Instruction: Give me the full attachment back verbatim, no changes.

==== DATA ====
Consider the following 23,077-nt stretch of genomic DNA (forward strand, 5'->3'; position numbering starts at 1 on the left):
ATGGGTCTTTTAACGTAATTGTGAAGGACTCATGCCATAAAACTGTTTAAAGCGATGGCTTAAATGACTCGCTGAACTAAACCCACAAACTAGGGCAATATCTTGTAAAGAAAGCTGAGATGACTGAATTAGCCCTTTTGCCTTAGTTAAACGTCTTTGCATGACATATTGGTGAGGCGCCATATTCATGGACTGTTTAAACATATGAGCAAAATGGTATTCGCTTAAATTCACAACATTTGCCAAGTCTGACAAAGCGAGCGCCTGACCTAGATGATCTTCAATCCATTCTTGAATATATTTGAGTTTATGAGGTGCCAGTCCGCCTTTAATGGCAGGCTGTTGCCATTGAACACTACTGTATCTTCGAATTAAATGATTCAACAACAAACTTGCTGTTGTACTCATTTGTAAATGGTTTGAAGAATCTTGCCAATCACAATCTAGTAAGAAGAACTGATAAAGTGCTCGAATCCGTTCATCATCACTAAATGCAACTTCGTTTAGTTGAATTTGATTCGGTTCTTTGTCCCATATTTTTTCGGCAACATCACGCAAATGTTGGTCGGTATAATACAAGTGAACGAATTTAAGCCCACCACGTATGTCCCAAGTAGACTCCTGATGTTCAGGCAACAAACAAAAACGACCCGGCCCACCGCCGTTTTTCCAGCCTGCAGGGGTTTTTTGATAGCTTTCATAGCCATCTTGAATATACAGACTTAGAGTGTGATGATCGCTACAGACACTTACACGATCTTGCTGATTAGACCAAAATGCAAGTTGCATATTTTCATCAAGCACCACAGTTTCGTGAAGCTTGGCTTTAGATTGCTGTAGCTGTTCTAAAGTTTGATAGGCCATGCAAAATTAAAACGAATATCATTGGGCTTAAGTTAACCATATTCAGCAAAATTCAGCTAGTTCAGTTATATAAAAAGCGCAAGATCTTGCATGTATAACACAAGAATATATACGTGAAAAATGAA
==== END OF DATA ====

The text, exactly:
Consider the following 23,077-nt stretch of genomic DNA (forward strand, 5'->3'; position numbering starts at 1 on the left):
ATGGGTCTTTTAACGTAATTGTGAAGGACTCATGCCATAAAACTGTTTAAAGCGATGGCTTAAATGACTCGCTGAACTAAACCCACAAACTAGGGCAATATCTTGTAAAGAAAGCTGAGATGACTGAATTAGCCCTTTTGCCTTAGTTAAACGTCTTTGCATGACATATTGGTGAGGCGCCATATTCATGGACTGTTTAAACATATGAGCAAAATGGTATTCGCTTAAATTCACAACATTTGCCAAGTCTGACAAAGCGAGCGCCTGACCTAGATGATCTTCAATCCATTCTTGAATATATTTGAGTTTATGAGGTGCCAGTCCGCCTTTAATGGCAGGCTGTTGCCATTGAACACTACTGTATCTTCGAATTAAATGATTCAACAACAAACTTGCTGTTGTACTCATTTGTAAATGGTTTGAAGAATCTTGCCAATCACAATCTAGTAAGAAGAACTGATAAAGTGCTCGAATCCGTTCATCATCACTAAATGCAACTTCGTTTAGTTGAATTTGATTCGGTTCTTTGTCCCATATTTTTTCGGCAACATCACGCAAATGTTGGTCGGTATAATACAAGTGAACGAATTTAAGCCCACCACGTATGTCCCAAGTAGACTCCTGATGTTCAGGCAACAAACAAAAACGACCCGGCCCACCGCCGTTTTTCCAGCCTGCAGGGGTTTTTTGATAGCTTTCATAGCCATCTTGAATATACAGACTTAGAGTGTGATGATCGCTACAGACACTTACACGATCTTGCTGATTAGACCAAAATGCAAGTTGCATATTTTCATCAAGCACCACAGTTTCGTGAAGCTTGGCTTTAGATTGCTGTAGCTGTTCTAAAGTTTGATAGGCCATGCAAAATTAAAACGAATATCATTGGGCTTAAGTTAACCATATTCAGCAAAATTCAGCTAGTTCAGTTATATAAAAAGCGCAAGATCTTGCATGTATAACACAAGAATATATACGTGAAAAATGAA